New York City-based fast-casual chain Dig Inn has received a $15 million investment from Enlightened Hospitality Investments, the investment arm of Danny Meyer’s Union Square Hospitality Group. The firm is the majority investor in a $20 million round of fundraising. As part of the deal, Meyer, Union Square Hospitality Group’s CEO, will take a seat on the executive board of the 26-unit, vegetable-forward chain and will act as an adviser to the cafeteria-style concept. Dig Inn plans to use the funding to further expand the Dig Inn brand with 10 new locations in the New York City and Boston area in 2019, and plans to venture outside of those markets for the first time with an undisclosed number of new locations in 2020.
Vancouver, Wash.-based pizza chain Papa Murphy’s Holdings Inc announced a merger with Canadian franchisor MTY Food Group Inc. on Thursday. MTY Food Group Inc. is a North American franchisor specializing in multi-concept brands including TCBY Frozen Yogurt, Cold Stone Creamery, and Planet Smoothie. Under the agreement, MTY will acquire all issued and outstanding shares of Papa Murphy’s common stock for cash consideration of $6.45 USD per share, a transaction valued at $190 million USD (C$253.2 million), including Papa Murphy’s Holdings Inc outstanding net debt.
Home & Road
Edward Lampert’s hedge fund replaced two of seven directors of Sears Hometown & Outlet Stores, aiming to block what it termed an “immediate liquidation” of most of the former unit of Sears Holdings. Lampert’s ESL Investments and affiliates own 58 percent of the money-losing Sears Hometown, and his Transform Holdco, which controls Sears Holdings, wants to buy the rest. Following an SEC filing today, ESL said it amended Sears Hometown’s bylaws “to ensure that the reconstituted board has time to adequately consider the effects of such a decision and listen to stockholders’ views.” “ESL was compelled to take these actions after it was unable to reach a reasonable agreement with a special committee of the company’s board to reconsider the liquidation of the Hometown business, a step we believe would diminish the company’s overall value and leave the residual company at risk,” ESL said in a statement.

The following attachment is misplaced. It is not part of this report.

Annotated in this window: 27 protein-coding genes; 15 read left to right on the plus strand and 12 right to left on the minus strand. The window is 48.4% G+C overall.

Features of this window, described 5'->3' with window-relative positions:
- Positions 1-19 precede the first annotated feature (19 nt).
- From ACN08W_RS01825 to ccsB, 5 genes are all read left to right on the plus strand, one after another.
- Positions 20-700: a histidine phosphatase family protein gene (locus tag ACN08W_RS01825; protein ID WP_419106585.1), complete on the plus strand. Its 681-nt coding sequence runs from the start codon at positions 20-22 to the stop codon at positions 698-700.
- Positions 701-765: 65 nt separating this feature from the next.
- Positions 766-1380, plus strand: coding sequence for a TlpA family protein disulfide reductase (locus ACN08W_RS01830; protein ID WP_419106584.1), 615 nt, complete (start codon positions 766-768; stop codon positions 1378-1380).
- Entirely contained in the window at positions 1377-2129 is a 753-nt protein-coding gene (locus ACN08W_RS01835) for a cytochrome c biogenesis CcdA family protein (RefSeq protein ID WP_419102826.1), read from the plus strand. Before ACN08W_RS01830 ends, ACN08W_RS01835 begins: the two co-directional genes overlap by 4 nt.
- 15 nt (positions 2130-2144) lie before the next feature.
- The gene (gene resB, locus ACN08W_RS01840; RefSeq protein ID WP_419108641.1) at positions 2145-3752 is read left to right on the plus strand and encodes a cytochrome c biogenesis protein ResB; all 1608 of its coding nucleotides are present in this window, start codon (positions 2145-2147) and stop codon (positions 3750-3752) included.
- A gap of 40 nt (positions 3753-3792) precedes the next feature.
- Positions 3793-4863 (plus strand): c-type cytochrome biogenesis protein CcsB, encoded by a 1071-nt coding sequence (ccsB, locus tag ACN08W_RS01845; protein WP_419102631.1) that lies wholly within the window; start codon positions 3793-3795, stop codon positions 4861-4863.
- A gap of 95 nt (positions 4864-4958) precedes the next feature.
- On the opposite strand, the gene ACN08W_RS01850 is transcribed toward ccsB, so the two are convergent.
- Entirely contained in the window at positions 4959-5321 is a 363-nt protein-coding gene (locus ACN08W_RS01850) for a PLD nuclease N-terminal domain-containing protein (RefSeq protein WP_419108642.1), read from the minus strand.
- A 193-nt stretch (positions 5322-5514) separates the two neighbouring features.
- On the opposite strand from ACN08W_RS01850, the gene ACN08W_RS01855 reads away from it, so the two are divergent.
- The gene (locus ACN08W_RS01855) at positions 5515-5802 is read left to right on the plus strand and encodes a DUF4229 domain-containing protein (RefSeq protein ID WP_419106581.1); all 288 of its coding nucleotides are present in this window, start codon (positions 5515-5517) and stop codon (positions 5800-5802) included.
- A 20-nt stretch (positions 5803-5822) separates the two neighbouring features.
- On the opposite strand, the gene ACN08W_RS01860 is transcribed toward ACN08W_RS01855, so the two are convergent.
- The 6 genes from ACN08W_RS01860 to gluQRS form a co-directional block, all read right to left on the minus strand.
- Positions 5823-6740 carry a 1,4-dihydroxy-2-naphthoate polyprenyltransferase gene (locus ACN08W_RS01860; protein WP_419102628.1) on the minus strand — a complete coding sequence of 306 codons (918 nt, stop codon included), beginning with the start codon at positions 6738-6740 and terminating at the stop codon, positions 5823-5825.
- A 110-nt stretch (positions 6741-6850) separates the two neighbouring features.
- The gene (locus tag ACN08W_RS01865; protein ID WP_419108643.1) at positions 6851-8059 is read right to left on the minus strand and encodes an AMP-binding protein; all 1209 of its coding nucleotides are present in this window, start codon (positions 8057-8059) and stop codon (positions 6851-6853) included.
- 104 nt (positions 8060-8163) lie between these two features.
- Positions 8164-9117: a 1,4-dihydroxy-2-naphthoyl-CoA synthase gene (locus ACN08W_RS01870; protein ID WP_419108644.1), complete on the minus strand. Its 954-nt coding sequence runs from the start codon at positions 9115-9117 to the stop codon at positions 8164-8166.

Robert Allen Duralee Group, which declared Chapter 11 bankruptcy in February, appears to have a buyer. A Notice of Designation of Stalking Horse Bidder filed by Robert Allen Duralee debtors in the New York Eastern District of the U.S. Bankruptcy Court indicates that RADG Holdings LLC — a separate entity from Robert Allen Duralee Group — will acquire the company’s assets for $19 million by month’s end barring a higher offer from another bidder. That overbid, which is due April 25, must be at least $19.7 million.
Jewelry & Luxury